Manoogian Manor Assisted Living in Livonia, MI

Helping Seniors Celebrate Holidays Besides Christmas

Close-up of Jewish man lightning the menorah during family dinner at dining table on Hanukkah.

Christmas is a popular and widely celebrated holiday in many parts of the world, but it is not the only one. There are many other holidays and festivals that take place during the winter season, some of which have religious, cultural, or historical significance. For seniors who may not celebrate Christmas, or who may want to learn about and appreciate other traditions, there are many ways to help them celebrate holidays besides Christmas. Here are some examples and tips on how to help seniors celebrate holidays besides Christmas:

  • Hanukkah. Hanukkah is a Jewish holiday that commemorates the rededication of the Second Temple in Jerusalem after the Maccabean Revolt against the Seleucid Empire. It is also known as the Festival of Lights, as it involves the lighting of a nine-branched candelabrum called a menorah for eight nights. Hanukkah usually falls in late November or December, depending on the Hebrew calendar. To help seniors celebrate Hanukkah, you can:
    • Help them light the menorah and recite the blessings each night. You can also sing some traditional songs such as “Ma’oz Tzur” or “Hanukkah, Oh Hanukkah”.
    • Help them prepare and enjoy some traditional foods such as latkes (potato pancakes), sufganiyot (jelly doughnuts), or gelt (chocolate coins).
    • Help them play some games such as dreidel (a spinning top with Hebrew letters) or sevivon (a spinning top with pictures). You can also give them some small gifts or money each night.
    • Help them learn more about the history and meaning of Hanukkah by reading some books, watching some movies, or visiting some websites.
  • Kwanzaa. Kwanzaa is a cultural holiday that celebrates African heritage and values. It was created in 1966 by Dr. Maulana Karenga, a professor of Africana studies, as a way to unite and empower African Americans after the Watts riots. It is observed from December 26 to January 1, and it involves seven principles: unity, self-determination, collective work and responsibility, cooperative economics, purpose, creativity, and faith. To help seniors celebrate Kwanzaa, you can:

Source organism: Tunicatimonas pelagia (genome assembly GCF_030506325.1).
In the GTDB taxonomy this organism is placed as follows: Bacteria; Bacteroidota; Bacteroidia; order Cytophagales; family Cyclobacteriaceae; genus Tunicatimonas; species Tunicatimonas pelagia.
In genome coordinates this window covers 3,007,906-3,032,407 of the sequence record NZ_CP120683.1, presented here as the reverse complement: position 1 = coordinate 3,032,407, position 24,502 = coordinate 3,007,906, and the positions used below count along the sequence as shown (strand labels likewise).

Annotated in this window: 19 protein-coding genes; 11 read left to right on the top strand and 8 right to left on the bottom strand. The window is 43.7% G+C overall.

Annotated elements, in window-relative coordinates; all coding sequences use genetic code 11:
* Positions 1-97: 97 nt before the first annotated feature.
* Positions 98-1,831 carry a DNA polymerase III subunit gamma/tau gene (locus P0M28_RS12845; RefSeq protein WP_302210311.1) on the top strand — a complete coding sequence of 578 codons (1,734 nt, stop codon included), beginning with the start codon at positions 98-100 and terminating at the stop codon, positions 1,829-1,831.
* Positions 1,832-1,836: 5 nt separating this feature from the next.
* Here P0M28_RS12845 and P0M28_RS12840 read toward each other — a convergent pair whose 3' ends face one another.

• Help them set up a Kwanzaa table with a mat, a kinara (a seven-branched candle holder), a mkeka (a straw mat), a kikombe cha umoja (a unity cup), and some crops, such as corn, fruits, or nuts.
    • Help them light a candle on the kinara each night and discuss one of the seven principles. You can also recite some poems or stories that relate to the principle.
    • Help them prepare and enjoy some traditional foods such as jollof rice, collard greens, black-eyed peas, or sweet potato pie.
    • Help them make some crafts such as mishumaa saba (candles), bendera (flags), or zawadi (gifts). You can also give them some handmade or educational gifts on the last day.
    • Help them learn more about the history and meaning of Kwanzaa by reading some books, watching some movies, or visiting some websites.
  • Winter Solstice. Winter solstice is the shortest day and longest night of the year in the Northern Hemisphere. It usually falls on December 21 or 22, depending on the Gregorian calendar. It marks the beginning of winter and the return of the sun. Many cultures and religions have celebrated winter solstice for centuries with various rituals and customs. To help seniors celebrate winter solstice, you can:
    • Help them decorate their home or room with symbols of light and warmth, such as candles, lanterns, fireplaces, or evergreens.
    • Help them prepare and enjoy some seasonal foods such as mulled wine, spiced cider, roasted nuts, or gingerbread.
    • Help them participate in some activities such as meditation, yoga, journaling, or gratitude practice. You can also encourage them to reflect on their past year and set their intentions for the new year.
    • Help them learn more about the history and meaning of winter solstice by reading some books, watching some movies, or visiting some websites.

These are just some of the examples of holidays besides Christmas that seniors can celebrate during the winter season. By helping seniors celebrate these holidays, you can not only make them feel happy and valued but also enrich their lives with new knowledge and experiences. Celebrating holidays besides Christmas can be a great way to embrace diversity and appreciate other cultures and traditions.

Happy holidays! 🎉🎁🎈